Ver. 2. “On the first day of the week,” that is, the Lord’s day, “let each one of you lay by him in store, as he may prosper.” Mark how he exhorts them even from the time: for indeed the day was enough to lead them to almsgiving. Wherefore “call to mind,” saith he, “what ye attained to on this day: how all the unutterable blessings, and that which is the root and the beginning of our life took place on this day. But not in this regard only is the season convenient for a zealous benevolence, but also because it hath rest and immunity from toils: the souls when released from labors becoming readier and apter to show pity. Moreover, the communicating also on that day in Mysteries so tremendous and immortal instils great zealousness. On it, accordingly, “let each one of you,” not merely this or that individual, but “each one of you,” whether poor or rich, woman or man, slave or free, “lay by him store.” He said not, “Let him bring it the church,” lest they might feel ashamed because of the smallness of the sum; but “having by gradual additions swelled his contribution, let him then produce it, when I am come but for the present lay it up,” saith he, “at home, and make thine house a church; thy little box a treasury. Become a guardian sacred wealth, a self-ordained steward of the poor. Thy benevolent mind assigns to thee this priesthood.”
Of this our treasury even now is a sign: but the sign remains, the thing itself no where.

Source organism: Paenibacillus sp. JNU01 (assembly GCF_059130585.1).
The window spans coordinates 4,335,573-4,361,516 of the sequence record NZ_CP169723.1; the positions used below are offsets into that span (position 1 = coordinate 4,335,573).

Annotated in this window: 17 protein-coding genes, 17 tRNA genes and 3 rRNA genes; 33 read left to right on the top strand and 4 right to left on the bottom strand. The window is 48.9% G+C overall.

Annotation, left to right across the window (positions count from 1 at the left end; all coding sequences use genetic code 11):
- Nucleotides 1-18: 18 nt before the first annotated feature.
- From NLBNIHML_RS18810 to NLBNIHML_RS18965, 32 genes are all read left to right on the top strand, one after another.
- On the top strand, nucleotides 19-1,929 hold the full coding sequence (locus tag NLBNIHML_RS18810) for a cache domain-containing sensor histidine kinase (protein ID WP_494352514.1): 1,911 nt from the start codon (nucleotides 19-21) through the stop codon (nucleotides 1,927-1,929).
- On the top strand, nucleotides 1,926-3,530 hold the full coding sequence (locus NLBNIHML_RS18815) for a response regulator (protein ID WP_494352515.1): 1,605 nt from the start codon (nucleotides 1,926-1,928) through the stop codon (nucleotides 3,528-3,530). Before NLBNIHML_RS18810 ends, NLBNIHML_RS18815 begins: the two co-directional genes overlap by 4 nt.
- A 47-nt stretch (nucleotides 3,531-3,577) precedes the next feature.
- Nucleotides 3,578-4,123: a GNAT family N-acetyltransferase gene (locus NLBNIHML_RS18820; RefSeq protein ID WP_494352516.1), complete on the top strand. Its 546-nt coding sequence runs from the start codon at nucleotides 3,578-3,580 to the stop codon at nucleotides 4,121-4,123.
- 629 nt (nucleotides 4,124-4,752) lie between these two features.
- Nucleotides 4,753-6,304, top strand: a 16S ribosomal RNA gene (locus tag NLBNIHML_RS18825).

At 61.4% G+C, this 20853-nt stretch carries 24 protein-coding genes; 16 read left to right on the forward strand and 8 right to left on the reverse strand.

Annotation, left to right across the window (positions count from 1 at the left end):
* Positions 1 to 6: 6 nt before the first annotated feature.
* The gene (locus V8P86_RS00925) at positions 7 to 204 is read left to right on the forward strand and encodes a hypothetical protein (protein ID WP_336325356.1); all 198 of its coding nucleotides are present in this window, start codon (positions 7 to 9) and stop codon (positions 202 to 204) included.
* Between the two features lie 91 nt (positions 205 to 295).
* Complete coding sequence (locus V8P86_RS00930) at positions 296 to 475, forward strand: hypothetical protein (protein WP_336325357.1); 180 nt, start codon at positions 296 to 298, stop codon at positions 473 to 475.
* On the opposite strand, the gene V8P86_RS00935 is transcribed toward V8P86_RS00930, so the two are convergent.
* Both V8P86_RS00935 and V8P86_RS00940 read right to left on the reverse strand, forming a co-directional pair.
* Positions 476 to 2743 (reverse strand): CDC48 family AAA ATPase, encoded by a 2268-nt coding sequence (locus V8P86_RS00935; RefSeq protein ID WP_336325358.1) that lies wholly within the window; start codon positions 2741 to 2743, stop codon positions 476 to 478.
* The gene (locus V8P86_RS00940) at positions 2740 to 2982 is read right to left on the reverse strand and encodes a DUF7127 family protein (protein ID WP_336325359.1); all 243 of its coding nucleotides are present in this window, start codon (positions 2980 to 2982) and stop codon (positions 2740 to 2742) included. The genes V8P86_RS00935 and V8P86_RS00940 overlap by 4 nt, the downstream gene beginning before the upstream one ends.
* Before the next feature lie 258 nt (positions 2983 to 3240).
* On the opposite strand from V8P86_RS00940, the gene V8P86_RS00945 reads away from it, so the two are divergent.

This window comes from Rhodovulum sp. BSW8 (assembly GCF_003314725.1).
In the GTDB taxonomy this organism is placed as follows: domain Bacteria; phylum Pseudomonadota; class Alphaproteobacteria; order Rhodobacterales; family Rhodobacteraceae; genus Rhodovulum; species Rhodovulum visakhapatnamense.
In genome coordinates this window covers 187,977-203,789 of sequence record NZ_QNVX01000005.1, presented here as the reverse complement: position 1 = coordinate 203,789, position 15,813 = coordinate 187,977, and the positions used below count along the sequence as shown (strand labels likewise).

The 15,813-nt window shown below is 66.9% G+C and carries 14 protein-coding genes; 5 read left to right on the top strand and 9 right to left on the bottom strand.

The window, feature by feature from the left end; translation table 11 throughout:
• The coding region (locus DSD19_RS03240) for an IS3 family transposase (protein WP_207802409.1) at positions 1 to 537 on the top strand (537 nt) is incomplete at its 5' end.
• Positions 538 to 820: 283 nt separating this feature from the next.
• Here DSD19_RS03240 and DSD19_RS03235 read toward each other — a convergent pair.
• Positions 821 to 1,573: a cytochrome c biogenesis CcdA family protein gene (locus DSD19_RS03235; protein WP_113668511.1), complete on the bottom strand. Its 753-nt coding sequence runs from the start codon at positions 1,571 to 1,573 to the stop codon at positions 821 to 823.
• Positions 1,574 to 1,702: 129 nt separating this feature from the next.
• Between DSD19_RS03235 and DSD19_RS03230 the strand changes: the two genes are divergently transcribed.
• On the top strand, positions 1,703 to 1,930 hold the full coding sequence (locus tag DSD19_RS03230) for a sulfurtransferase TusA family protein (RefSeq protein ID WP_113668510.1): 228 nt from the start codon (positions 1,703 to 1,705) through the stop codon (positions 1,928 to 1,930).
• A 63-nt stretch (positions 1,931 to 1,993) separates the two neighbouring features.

[3.] Now I am aware that many of this congregation will again find fault with me when I treat of these subjects, and say, “Be not, I beseech you, be not harsh and disagreeable to your audience. Make allowances for their disposition; give way to the mind of the hearers. For in this case you really do put us to shame; you make us blush.” But I may not endure such words: since neither was Paul ashamed to be continually troublesome upon such points as these and to speak words such as mendicants use. I grant indeed that if I said, “give it me,” and “lay it up in my house,” there might perchance be something to be ashamed of in what I said: hardly however even in that case; for “they who wait upon the altar,” we read, “have their portion with the altar.” (c. ix. 13.) However, some one perhaps might find fault as if he were framing an argument for his own interest. But now it is for the poor that I make my supplication; nay, not so much for the poor, as for your sake who bestow the gift. Wherefore also I am bold to speak out. For what shame is it to say, Give unto thy Lord in His hunger: Put raiment on Him going about naked; Receive Him being a stranger? Thy Lord is not ashamed before the whole world to speak thus: “I was an hungred, and ye gave Me not to eat,” He who is void of all want and requires nothing. And am I to be ashamed and hesitate? Away with this. This shame is of the snare of the devil. I will not then be ashamed, but will say, and that boldly, “Give to the needy;” I will say it with a louder voice than the needy themselves. True it is, if any one can show and prove that in saying these things we are drawing you over unto ourselves, and under the pretence of the poor are ourselves making gain, such a course would be worthy, I say not of shame, but even of ten thousand thunderbolts; and life itself would be more than persons so behaving would deserve. If, on the contrary, by the grace of God, we are in nothing troublesome about ourselves, but “have made the Gospel without charge” to you; laboring indeed in no wise like Paul, but being contented with our own;—with all boldness of speech I will say, “Give unto the needy:” yea, and I will not leave off saying it, and of those who give not I will be a severe accuser. For so, if I were a general and had soldiers, I should not feel ashamed at demanding food for my men: for I vehemently set my heart upon your salvation.